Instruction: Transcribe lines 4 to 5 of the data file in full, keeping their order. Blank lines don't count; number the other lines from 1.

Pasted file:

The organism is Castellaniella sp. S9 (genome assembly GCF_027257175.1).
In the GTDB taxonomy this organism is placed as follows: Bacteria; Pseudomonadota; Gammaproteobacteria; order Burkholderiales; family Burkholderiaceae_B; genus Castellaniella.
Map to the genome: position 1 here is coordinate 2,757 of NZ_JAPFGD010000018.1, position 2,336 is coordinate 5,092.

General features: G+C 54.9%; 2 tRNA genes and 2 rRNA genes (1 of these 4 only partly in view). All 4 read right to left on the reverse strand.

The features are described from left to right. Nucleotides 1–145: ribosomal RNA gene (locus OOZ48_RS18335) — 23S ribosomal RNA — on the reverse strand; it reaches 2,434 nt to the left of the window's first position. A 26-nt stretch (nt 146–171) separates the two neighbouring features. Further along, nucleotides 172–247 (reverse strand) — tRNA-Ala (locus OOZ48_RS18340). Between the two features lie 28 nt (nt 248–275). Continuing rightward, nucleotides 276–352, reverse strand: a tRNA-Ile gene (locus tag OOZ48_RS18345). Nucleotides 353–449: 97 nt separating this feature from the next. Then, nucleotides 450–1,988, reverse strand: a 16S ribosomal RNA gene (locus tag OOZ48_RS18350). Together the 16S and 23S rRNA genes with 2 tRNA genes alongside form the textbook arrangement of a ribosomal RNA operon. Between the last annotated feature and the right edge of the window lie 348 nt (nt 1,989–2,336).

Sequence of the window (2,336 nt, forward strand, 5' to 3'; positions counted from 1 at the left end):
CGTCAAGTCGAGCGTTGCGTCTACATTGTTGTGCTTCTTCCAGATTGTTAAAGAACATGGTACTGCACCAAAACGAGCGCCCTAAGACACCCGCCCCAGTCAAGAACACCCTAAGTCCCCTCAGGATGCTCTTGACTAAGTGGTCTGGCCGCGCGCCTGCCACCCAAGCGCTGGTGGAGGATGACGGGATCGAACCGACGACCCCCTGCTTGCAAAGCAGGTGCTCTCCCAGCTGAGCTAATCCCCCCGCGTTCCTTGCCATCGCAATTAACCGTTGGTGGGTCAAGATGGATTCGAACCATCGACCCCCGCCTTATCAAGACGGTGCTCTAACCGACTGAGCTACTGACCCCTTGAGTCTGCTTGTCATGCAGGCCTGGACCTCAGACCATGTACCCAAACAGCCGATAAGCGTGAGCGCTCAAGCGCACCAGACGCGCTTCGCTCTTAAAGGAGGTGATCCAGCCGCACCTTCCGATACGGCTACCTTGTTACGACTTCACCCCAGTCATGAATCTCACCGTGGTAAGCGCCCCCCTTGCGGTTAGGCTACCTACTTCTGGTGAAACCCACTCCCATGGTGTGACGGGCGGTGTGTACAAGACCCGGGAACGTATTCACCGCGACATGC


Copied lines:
General features: G+C 54.9%; 2 tRNA genes and 2 rRNA genes (1 of these 4 only partly in view). All 4 read right to left on the reverse strand.

The features are described from left to right. Nucleotides 1–145: ribosomal RNA gene (locus OOZ48_RS18335) — 23S ribosomal RNA — on the reverse strand; it reaches 2,434 nt to the left of the window's first position. A 26-nt stretch (nt 146–171) separates the two neighbouring features. Further along, nucleotides 172–247 (reverse strand) — tRNA-Ala (locus OOZ48_RS18340). Between the two features lie 28 nt (nt 248–275). Continuing rightward, nucleotides 276–352, reverse strand: a tRNA-Ile gene (locus tag OOZ48_RS18345). Nucleotides 353–449: 97 nt separating this feature from the next. Then, nucleotides 450–1,988, reverse strand: a 16S ribosomal RNA gene (locus tag OOZ48_RS18350). Together the 16S and 23S rRNA genes with 2 tRNA genes alongside form the textbook arrangement of a ribosomal RNA operon. Between the last annotated feature and the right edge of the window lie 348 nt (nt 1,989–2,336).